- Pharmacist to pharmacist — connecting at-store pharmacist with clinical-specialty pharmacy or experts in key areas to discuss a specific patient or drug therapy
- Connecting and collaborating with other healthcare professionals on care management programs relating to specific chronic conditions or medications and communication to coordinate care; opportunity to manage patients to avoid hospital readmissions
Roadmap to a Successful Telehealth Offering by Community Pharmacy
The operational realities of healthcare do matter before telehealth can become a key practice enabler for a pharmacy. Pharmacy has always been a leader in technology innovation; we’ve built systems before and understand the roadmap of change before a solution can become a component in our standard of practice.
Here are some roadmap considerations as a community pharmacy explores a commitment into telehealth:
Regulations typically don’t adapt quickly to changes in pharmacy practice. Key areas of necessary regulatory changes include:
- Updating the Model Pharmacy Practice Act to include the provision of telehealth pharmacy services and to apply a standard across all 50 states
- Modernizing requirements relating to operations of pharmacies to include provision for telehealth services including facilitating remote dispensing, online patient counseling and care management, institutional clinical pharmacy services, etc.
- Develop framework for security requirements relating to the delivery of telehealth and mobile device services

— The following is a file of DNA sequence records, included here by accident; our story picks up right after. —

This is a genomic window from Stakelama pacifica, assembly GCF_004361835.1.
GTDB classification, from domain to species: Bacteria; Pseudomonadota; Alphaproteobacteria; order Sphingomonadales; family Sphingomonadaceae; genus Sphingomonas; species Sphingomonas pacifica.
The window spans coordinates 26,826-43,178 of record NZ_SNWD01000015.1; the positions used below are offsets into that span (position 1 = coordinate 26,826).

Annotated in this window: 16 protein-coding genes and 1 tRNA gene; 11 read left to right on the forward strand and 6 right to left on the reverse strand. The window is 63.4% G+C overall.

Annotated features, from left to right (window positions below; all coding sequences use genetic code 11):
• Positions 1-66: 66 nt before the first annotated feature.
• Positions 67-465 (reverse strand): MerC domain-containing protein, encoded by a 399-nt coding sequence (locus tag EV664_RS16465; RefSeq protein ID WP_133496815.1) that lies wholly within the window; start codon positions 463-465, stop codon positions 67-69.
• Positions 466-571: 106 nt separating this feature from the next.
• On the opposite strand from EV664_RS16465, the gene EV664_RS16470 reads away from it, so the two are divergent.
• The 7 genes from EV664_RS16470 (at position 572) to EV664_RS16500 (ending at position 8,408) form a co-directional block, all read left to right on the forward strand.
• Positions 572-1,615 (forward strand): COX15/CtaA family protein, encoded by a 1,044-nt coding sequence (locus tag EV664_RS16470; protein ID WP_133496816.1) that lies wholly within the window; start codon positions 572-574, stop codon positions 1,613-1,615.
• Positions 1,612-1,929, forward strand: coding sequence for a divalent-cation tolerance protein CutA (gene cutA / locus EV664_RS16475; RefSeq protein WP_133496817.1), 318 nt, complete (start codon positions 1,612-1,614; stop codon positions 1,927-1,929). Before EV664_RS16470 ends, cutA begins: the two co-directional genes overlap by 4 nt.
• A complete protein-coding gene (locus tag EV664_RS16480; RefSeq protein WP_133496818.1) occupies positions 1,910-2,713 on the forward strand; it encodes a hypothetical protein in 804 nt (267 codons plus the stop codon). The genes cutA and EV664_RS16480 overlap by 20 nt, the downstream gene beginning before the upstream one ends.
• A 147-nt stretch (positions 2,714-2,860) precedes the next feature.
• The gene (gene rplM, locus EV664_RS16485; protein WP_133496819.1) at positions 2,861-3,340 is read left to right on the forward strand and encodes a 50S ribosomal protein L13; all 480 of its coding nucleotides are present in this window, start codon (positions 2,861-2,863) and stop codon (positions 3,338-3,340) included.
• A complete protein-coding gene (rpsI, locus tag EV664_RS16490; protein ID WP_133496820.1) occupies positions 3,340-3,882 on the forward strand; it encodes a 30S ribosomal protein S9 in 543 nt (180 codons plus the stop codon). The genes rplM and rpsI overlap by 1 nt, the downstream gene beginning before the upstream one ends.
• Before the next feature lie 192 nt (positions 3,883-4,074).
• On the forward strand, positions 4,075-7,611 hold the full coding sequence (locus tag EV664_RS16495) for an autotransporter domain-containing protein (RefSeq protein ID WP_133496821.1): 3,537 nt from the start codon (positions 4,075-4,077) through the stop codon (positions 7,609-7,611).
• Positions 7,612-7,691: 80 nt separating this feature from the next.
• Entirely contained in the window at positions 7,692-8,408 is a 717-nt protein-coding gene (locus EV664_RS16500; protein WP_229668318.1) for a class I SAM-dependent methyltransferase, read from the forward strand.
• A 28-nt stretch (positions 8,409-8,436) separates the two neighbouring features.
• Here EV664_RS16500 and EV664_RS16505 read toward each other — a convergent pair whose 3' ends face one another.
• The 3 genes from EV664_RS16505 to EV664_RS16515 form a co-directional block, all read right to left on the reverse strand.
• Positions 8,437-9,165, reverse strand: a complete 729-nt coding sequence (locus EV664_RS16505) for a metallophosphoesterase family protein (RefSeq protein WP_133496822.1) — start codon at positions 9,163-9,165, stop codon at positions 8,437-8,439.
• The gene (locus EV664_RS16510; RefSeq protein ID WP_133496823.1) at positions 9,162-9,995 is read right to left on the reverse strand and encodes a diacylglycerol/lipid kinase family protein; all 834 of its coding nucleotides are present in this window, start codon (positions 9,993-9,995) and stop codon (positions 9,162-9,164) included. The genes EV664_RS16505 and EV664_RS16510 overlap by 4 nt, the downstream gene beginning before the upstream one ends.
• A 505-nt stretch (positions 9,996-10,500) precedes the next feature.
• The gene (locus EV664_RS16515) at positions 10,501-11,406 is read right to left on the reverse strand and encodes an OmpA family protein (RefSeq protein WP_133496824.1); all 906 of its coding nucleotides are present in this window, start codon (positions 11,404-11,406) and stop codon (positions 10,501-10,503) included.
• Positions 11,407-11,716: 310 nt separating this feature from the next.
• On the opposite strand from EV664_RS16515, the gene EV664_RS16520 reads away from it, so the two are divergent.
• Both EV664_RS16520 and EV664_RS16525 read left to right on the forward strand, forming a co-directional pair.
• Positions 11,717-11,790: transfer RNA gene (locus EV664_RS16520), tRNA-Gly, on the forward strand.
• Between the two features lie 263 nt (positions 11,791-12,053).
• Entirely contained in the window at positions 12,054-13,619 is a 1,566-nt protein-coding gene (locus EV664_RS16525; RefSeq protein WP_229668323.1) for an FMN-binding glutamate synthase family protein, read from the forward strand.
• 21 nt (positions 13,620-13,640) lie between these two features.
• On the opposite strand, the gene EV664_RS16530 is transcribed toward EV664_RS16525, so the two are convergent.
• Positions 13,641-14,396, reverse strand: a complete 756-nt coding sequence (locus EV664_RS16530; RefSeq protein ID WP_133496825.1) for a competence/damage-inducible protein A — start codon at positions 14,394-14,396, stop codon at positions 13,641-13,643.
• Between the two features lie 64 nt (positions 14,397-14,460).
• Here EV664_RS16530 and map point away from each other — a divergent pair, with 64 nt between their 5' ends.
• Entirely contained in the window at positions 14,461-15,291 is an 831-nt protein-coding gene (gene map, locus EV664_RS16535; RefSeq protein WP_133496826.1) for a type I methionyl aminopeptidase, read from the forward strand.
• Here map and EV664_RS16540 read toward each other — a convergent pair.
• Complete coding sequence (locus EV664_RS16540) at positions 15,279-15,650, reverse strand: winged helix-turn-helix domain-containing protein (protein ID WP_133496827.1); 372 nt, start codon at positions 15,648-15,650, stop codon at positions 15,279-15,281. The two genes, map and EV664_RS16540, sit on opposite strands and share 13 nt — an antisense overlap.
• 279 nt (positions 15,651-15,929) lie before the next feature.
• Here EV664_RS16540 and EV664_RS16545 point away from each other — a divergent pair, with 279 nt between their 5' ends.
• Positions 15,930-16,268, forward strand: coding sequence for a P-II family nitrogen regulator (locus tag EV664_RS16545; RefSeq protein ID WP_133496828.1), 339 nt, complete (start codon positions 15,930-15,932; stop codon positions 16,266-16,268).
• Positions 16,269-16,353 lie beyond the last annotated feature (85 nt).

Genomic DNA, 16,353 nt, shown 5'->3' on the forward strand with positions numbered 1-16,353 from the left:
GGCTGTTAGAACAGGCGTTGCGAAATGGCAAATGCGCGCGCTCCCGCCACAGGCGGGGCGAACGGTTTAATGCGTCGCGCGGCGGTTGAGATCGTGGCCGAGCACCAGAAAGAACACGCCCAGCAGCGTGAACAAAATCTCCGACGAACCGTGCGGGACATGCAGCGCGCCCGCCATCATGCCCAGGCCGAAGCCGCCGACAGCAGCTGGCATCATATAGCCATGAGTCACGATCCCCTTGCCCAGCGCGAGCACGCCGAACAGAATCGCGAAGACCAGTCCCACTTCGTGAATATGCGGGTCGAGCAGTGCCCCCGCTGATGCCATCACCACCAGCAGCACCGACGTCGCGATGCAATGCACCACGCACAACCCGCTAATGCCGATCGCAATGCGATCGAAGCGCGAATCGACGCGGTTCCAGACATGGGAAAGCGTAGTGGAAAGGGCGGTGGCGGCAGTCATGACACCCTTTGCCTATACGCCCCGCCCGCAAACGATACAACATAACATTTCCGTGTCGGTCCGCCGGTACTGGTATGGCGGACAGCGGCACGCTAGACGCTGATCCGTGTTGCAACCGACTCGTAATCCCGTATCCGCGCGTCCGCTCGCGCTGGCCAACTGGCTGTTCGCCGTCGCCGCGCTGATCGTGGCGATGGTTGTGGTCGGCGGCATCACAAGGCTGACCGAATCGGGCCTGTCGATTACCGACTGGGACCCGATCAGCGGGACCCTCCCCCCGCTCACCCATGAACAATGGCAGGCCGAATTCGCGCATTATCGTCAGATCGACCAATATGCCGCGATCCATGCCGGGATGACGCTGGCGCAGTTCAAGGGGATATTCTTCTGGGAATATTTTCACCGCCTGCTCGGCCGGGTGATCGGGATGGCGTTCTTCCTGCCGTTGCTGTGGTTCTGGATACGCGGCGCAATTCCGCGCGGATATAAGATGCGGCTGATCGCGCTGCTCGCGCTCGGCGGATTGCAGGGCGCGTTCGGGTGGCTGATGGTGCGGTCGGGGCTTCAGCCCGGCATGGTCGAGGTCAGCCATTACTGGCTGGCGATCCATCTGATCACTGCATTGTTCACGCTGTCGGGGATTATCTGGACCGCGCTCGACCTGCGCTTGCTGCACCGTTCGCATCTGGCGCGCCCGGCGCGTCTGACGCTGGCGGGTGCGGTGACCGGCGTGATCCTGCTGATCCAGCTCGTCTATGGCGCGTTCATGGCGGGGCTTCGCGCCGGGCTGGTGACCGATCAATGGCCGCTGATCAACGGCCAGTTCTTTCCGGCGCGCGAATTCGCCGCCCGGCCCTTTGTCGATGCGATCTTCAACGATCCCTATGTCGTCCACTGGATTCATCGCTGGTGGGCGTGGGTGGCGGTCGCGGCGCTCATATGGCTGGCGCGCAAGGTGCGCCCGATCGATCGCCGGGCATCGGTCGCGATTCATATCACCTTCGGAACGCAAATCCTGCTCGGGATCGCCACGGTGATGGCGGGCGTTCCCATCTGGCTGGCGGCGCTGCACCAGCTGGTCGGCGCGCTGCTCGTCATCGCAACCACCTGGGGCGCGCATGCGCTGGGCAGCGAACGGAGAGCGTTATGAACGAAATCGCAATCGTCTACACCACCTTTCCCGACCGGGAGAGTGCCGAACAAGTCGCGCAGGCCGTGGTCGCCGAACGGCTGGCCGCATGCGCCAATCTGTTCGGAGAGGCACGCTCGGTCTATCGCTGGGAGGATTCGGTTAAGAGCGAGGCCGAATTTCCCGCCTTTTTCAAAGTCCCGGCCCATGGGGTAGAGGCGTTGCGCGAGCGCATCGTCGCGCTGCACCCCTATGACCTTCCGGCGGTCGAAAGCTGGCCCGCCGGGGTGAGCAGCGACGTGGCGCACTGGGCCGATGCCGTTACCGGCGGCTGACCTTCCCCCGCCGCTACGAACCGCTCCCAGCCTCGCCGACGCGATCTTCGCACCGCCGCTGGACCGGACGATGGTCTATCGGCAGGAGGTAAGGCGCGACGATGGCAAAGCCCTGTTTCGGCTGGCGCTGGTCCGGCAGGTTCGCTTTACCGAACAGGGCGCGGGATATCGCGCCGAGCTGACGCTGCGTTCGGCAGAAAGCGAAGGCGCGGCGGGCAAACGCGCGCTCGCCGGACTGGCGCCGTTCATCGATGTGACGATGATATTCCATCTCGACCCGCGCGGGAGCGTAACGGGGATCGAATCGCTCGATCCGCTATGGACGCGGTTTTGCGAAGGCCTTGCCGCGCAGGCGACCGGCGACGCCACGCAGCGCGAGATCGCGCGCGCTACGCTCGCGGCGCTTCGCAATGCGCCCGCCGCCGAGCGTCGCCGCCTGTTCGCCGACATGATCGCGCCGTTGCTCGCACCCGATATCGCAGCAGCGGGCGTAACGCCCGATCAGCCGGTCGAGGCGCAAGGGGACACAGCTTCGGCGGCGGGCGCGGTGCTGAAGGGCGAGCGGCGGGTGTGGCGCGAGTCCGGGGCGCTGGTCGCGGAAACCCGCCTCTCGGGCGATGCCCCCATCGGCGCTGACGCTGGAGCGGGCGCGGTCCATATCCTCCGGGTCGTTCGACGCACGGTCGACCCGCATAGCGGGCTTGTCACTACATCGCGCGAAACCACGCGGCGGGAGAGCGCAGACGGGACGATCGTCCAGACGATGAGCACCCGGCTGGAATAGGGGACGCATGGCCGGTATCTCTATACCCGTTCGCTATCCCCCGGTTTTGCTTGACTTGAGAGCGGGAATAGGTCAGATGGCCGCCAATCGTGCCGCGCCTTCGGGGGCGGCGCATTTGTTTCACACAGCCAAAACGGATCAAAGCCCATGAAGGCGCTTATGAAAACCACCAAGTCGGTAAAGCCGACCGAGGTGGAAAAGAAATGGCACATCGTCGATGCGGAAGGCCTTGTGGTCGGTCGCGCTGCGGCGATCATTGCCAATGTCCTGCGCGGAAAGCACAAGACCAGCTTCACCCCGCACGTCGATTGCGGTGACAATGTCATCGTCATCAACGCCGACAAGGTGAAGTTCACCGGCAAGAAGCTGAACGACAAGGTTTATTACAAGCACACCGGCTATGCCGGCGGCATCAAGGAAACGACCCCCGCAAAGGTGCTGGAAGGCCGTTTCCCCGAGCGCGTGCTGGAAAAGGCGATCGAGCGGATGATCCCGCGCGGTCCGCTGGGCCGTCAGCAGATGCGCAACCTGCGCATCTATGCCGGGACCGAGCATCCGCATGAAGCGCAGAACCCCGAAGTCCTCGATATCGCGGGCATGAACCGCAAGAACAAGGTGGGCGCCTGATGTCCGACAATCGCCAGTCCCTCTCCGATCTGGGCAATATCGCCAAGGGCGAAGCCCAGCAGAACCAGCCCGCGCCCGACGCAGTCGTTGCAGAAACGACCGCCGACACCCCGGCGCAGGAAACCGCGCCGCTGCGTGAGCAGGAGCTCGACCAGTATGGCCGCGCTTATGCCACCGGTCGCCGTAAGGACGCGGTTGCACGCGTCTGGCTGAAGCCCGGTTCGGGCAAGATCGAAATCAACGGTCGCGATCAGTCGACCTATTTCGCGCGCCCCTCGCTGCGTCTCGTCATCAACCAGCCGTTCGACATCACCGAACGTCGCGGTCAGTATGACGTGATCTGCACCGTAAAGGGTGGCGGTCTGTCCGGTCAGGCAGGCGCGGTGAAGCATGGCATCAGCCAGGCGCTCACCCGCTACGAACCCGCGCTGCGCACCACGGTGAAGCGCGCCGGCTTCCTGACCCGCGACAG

- Address interstate practice of pharmacy requirements, allowing pharmacists reciprocity to provide telehealth services to patients across other states
As with any changes to retail pharmacy workflow, it is critical that the introduction of telehealth into the practice addresses the impact of integration into workflow, including how best to complement core services, roles, responsibilities, policies and procedures, customer satisfaction, cost/benefit, consistency of execution, change management (training/development) and performance metrics to ensure achievement of goals and objectives.
While telehealth services continue to expand and for its value to be fully recognized, reimbursement by publicly funded and commercially funded programs must be in place. There is good news for reimbursement:
- 48 states now provide for Medicaid reimbursement for telehealth services
- 32 states allow commercial payer reimbursement
- CMS, as of January 1, 2017, changed its reimbursement calculation structure to recognize remote monitoring devices